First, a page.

No more rate cuts in a row? Lagarde: maybe hold steady in the following meetings!

Golden10 Data ·  Jun 11 16:12

European Central Bank President Lagarde reiterated that officials do not have a predetermined interest rate path, and the first rate cut in nearly five years does not mean a linear decline in interest rates.

According to Christine Lagarde, President of the European Central Bank, while the bank has started to reduce borrowing costs for the first time in nearly five years, it may maintain interest rates at its upcoming monetary policy meetings for more than once.

Lagarde's idea that the European Central Bank may take a series of similar measures after last week's reduction of the deposit rate by 25 basis points to 3.75% was poured cold water, and she said, "This does not mean that interest rates will now be linearly lowered."

"We will not follow predetermined paths," the President of the European Central Bank said in a joint interview with four EU newspapers. "We may also maintain interest rates unchanged at certain stages."

When asked if this meant that the European Central Bank's Governing Council could maintain interest rates unchanged at more than one meeting, she replied, "Possibly. We need to wait and see the development of labor costs. We need to see income continue to digest the economic growth so far."

Lagarde's remarks further illustrate that the European Central Bank is unlikely to cut interest rates again at the next meeting on July 18, as new quarterly wage data for the eurozone will not be released until after that date.

At a time when the European economy is recovering, inflation has rebounded in recent times and wages continue to rise at a near-record pace, the European Central Bank cut interest rates ahead of the Federal Reserve and the Bank of England, a move that shocked some analysts.

The Federal Reserve is expected to maintain interest rates unchanged at this week's meeting in response to inflation pressures, and the Bank of England's meeting next week may also take similar measures.

Since the European Central Bank meeting last week, several other members of the interest rate-setting committee have stated that they believe the bank should adopt a cautious and gradual policy approach over the next few months, and investors have reduced their bets on the size and pace of interest rate cuts by the European Central Bank this year.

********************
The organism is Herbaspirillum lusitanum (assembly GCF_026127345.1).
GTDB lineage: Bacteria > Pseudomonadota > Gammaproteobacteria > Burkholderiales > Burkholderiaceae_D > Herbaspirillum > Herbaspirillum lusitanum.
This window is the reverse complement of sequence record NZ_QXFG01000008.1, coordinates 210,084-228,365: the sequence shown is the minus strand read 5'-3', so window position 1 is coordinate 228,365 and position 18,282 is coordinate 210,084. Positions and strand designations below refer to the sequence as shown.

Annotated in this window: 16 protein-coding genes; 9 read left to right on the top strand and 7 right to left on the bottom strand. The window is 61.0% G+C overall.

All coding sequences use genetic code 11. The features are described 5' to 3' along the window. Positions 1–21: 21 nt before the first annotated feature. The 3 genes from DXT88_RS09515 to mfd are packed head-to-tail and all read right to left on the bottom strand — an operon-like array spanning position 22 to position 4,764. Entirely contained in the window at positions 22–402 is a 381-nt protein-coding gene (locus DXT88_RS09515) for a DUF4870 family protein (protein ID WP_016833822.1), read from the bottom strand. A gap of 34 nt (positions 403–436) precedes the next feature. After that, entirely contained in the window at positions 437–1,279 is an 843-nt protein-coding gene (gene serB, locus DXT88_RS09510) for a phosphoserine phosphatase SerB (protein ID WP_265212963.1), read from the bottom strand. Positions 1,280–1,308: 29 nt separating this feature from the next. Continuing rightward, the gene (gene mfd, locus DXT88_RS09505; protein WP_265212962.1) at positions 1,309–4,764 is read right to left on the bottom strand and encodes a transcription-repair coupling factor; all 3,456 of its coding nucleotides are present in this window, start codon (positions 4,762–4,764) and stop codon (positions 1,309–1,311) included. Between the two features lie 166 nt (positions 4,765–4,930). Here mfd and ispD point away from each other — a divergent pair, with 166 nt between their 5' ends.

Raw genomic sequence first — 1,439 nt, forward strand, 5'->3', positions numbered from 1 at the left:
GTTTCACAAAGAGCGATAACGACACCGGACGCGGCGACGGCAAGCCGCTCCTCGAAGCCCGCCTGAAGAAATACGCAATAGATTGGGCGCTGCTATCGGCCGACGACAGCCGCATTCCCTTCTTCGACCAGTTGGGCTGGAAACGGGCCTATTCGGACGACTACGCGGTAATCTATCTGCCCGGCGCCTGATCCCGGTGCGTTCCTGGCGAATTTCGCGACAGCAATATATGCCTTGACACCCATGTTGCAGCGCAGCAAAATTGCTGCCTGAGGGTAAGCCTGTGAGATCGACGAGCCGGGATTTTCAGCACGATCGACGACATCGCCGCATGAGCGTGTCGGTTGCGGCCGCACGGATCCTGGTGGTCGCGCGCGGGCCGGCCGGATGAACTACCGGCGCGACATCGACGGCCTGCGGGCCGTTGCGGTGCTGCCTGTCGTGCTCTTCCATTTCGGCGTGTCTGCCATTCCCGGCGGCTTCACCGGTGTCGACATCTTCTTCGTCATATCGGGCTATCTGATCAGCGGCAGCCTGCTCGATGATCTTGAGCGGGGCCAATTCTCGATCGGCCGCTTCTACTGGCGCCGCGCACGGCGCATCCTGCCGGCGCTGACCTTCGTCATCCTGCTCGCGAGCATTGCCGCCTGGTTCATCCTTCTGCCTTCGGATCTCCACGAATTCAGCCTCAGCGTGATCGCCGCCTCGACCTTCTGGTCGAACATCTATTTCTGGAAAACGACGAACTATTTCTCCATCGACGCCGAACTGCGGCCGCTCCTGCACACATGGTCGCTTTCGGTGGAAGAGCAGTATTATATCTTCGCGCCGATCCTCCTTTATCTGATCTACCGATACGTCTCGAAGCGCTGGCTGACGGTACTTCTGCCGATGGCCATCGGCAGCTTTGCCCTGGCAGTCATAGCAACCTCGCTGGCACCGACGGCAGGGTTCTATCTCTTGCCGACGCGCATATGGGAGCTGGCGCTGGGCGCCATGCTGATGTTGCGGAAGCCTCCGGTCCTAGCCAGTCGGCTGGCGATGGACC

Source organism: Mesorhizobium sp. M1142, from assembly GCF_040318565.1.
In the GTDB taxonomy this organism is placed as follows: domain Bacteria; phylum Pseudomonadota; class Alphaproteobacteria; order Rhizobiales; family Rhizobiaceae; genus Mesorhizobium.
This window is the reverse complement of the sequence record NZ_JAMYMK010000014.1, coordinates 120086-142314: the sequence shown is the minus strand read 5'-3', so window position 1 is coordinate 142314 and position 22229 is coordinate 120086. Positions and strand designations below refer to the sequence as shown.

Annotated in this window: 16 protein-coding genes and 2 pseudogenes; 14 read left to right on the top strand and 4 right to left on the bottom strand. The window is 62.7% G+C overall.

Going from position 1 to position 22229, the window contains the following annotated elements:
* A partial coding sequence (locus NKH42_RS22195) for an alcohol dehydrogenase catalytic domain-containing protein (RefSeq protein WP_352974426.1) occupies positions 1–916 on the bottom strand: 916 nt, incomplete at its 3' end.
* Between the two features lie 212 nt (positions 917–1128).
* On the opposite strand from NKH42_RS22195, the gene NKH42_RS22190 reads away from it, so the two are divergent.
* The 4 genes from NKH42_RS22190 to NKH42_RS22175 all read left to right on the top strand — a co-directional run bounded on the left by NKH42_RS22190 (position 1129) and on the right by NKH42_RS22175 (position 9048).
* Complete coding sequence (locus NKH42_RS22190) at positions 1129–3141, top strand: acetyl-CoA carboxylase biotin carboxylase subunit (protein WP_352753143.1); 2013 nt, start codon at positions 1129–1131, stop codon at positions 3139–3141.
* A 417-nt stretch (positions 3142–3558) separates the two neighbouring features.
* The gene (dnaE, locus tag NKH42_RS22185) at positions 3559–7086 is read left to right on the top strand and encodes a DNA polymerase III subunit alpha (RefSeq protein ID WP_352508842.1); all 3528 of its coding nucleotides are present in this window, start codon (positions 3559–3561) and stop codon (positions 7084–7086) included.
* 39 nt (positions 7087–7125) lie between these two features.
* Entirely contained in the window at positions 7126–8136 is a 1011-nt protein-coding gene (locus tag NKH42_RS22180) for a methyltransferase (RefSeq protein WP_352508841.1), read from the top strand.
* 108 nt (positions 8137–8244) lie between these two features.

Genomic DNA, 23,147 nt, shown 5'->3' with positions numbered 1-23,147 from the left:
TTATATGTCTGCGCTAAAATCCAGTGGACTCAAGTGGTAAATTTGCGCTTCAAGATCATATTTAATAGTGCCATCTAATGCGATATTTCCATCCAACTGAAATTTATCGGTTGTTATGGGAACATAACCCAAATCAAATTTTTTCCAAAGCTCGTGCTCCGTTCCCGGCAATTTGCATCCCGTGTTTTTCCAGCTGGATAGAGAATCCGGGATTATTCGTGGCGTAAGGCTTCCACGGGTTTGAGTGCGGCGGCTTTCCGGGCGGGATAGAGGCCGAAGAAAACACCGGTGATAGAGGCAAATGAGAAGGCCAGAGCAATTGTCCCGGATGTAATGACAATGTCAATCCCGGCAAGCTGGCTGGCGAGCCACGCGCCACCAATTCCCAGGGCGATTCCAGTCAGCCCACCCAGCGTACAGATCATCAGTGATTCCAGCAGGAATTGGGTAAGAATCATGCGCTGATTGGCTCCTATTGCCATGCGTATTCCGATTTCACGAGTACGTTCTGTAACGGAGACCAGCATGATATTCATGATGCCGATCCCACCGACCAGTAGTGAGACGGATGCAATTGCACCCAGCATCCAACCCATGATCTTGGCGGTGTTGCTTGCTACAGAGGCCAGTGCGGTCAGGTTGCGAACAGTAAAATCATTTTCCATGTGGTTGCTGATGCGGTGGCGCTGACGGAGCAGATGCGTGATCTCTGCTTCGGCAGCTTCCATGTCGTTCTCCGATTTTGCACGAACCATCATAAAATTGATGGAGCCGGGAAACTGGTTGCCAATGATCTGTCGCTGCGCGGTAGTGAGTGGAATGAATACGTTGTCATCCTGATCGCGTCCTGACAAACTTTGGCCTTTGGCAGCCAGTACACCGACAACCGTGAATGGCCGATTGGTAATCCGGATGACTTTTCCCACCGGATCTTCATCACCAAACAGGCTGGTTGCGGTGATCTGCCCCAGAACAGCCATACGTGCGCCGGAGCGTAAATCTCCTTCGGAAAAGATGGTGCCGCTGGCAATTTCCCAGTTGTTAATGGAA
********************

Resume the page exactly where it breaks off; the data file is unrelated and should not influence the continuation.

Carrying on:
The eurozone inflation rate rose from a two-year low of 2.4% in April to 2.6% in May, prompting the European Central Bank to raise its inflation forecast for the next two years.

Lagarde admitted that the recent data "could be better," but said that the decision to cut interest rates was still "appropriate," and added that the "anti-inflation process has already gone deep enough."

She hinted that the European Central Bank would maintain interest rates unchanged, suppress economic development by limiting demand from businesses and consumers, until the inflation rate reached the target level of 2% - the European Central Bank expects the inflation rate to reach 2% by the end of next year.

She told Les Echos, Handelsblatt, Il Sole 24 Ore and the Spanish newspaper Expansión, "We have not yet ended the tight monetary policy cycle. The policy rate is still in the tight range, and we need to continue to tighten policy until the inflation rate returns to 2%."

She described rising labor costs, rising corporate profits, and declining worker productivity (all of which are pushing up price pressures) as "our weaknesses," and said the European Central Bank needed to see data in these areas moving in the right direction.

The translation is provided by third-party software.

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